Due at 11:59pm on 02/26/2016.

## Starter Files

Download lab05.zip. Inside the archive, you will find starter files for the questions in this lab, along with a copy of the OK autograder.

## Submission

By the end of this lab, you should have submitted the lab with `python3 ok --submit`. You may submit more than once before the deadline; only the final submission will be graded.

• To receive credit for this lab, you must complete Questions 1-7 in lab05.py and submit through OK.
• Questions 2, 5 and 6 are designed to help introduce and test your understanding of concepts.
• Questions 8, 9 and 10 are extremely useful practice with lists and trees. They are not mandatory, but can be very helpful in understanding these topics. They can be found in the lab05_extra.py file.
• Questions 11-12 are extra practice. They can also be found in the lab05_extra.py file. It is recommended that you complete these problems on your own time.

## List Mutation

### Question 1: Map

Write a function that maps a function on the given list. Be sure to mutate the original list.

This function should NOT return anything. This is to emphasize that this function should utilize mutability.

``````def map(fn, lst):
"""Maps fn onto lst using mutation.
>>> original_list = [5, -1, 2, 0]
>>> map(lambda x: x * x, original_list)
>>> original_list
[25, 1, 4, 0]
"""
"*** YOUR CODE HERE ***"
# Iterative solution
for i in range(len(lst)):
lst[i] = fn(lst[i])

# Recursive solution
def map(fn, lst):
"""Maps fn onto lst using mutation.
>>> original_list = [5, -1, 2, 0]
>>> map(lambda x: x * x, original_list)
>>> original_list
[25, 1, 4, 0]
"""
if lst:  # True when lst != []
temp = lst.pop(0)
map(fn, lst)
lst.insert(0, fn(temp))``````

Use OK to test your code:

``python3 ok -q map``

## Dictionaries

Dictionaries are unordered sets of key-value pairs. Keys can only be immutable types (strings, numbers, tuples), but their corresponding value can be anything! To create a dictionary, use the following syntax:

``>>> singers = { 'Adele': 'Hello', 1975: 'Chocolate', 'The Weeknd': ['The Hills', 'Earned It'] }``

The curly braces denote the key-value pairs in your dictionary. Each key-value pair is separated by a comma. For each pair, the key appears to the left of the colon and the value appears to the right of the colon. Note keys/values do not all have to be the same type, as you can see we have strings, integers and lists! You can retrieve values from your dictionary by "indexing" using the key:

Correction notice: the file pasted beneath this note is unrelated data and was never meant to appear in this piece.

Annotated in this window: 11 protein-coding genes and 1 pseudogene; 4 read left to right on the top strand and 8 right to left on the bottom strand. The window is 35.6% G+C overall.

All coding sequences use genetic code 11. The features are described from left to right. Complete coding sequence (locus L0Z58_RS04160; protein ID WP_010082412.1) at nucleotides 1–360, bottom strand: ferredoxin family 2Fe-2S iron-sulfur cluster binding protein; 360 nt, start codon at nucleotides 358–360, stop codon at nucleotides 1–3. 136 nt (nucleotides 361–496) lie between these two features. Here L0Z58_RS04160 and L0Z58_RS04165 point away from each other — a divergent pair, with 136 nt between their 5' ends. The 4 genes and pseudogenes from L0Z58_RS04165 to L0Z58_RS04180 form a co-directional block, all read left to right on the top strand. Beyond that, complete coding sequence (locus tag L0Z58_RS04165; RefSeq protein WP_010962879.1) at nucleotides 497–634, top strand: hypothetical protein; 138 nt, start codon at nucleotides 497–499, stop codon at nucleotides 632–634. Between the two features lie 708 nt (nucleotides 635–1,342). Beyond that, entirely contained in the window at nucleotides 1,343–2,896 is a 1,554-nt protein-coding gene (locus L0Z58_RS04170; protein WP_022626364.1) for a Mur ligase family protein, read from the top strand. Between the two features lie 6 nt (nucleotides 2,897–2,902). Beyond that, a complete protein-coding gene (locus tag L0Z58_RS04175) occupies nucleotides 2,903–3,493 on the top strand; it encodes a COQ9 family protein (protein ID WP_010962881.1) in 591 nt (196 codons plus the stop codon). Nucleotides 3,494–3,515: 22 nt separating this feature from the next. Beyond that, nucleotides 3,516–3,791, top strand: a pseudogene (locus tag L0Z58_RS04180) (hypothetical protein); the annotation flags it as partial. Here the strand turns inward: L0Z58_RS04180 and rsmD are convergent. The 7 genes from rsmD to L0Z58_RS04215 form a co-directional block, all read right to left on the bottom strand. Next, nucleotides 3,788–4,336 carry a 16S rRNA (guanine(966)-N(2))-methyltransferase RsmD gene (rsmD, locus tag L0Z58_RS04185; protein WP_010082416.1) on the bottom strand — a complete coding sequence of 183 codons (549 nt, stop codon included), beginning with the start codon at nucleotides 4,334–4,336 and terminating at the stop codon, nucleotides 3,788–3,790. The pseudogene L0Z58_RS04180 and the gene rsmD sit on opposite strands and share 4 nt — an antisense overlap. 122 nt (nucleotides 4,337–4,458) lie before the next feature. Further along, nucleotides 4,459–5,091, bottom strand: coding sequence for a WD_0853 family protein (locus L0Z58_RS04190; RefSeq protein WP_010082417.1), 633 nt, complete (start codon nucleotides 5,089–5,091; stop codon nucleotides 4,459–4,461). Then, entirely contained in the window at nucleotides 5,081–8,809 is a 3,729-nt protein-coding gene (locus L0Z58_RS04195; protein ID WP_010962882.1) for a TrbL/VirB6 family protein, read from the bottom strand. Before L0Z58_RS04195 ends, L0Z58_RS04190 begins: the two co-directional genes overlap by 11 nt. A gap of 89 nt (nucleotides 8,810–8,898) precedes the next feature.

``````>>> singers[1975]
'Chocolate'
>>> songs = singers['The Weeknd']
>>> songs[0]
'The Hills'``````

You can add an entry or update an entry for an existing key in the dictionary using the following syntax. Note they are identical syntax, so be careful!

``````>>> singers['Adele'] = 'Rolling in the Deep'
>>> singers['Adele']
'Rolling in the Deep'
>>> singers['Kanye West'] = 'Real Friends' # New entry!
>>> singers['Kanye West']
'Real Friends'``````

You can also check for membership of keys!

``````>>> 'Adele' in singers
True``````

### Question 2: WWPP: Dictionaries

What would Python print? Type it in the intepreter if you're stuck!

``python3 ok -q dicts -u``
``````>>> pokemon = {'pikachu': 25, 'dragonair': 148, 'mew': 151}
>>> pokemon['pikachu']
______25
>>> len(pokemon)
______3
>>> pokemon['jolteon'] = 135
>>> pokemon['ditto'] = 25
>>> len(pokemon)
______5
>>> sorted(list(pokemon.keys())) # Alphabetically sorted list of pokemon's keys
______['ditto', 'dragonair', 'jolteon', 'mew', 'pikachu']
>>> 'mewtwo' in pokemon
______False
>>> pokemon['ditto'] = pokemon['jolteon']
>>> sorted(list(pokemon.keys())) # Alphabetically sorted list of pokemon's keys
______['ditto', 'dragonair', 'jolteon', 'mew', 'pikachu']
>>> pokemon['ditto']
______135``````

### Question 3: Replace All

Given a dictionary `d`, replace all occurrences of `x` as a value (not a key) with `y`.

Hint: To loop through the keys of a dictionary use `for key in d:`.

``````def replace_all(d, x, y):
"""Replace all occurrences of x as a value (not a key) in d with y.
>>> d = {3: '3', 'foo': 2, 'bar': 3, 'garply': 3, 'xyzzy': 99}
>>> replace_all(d, 3, 'poof')
>>> d == {3: '3', 'foo': 2, 'bar': 'poof', 'garply': 'poof', 'xyzzy': 99}
True
"""
"*** YOUR CODE HERE ***"
for key in d:
if d[key] == x:
d[key] = y``````

Use OK to test your code:

``python3 ok -q replace_all``

### Question 4: Counter

Implement the function `counter` which takes in a string of words, and returns a dictionary where each key is a word in the message, and each value is the number of times that word is present in the original string.

``````def counter(message):
""" Returns a dictionary of each word in message mapped
to the number of times it appears in the input string.

>>> x = counter('to be or not to be')
>>> x['to']
2
>>> x['be']
2
>>> x['not']
1
>>> y = counter('run forrest run')
>>> y['run']
2
>>> y['forrest']
1
"""
word_list = message.split() # .split() returns a list of the words in the string. Try printing it!
"*** YOUR CODE HERE ***"
result_dict = {}
for word in word_list:
if word in result_dict:
result_dict[word] += 1
else:
result_dict[word] = 1
return result_dict``````

Use OK to test your code:

``python3 ok -q counter``

## Trees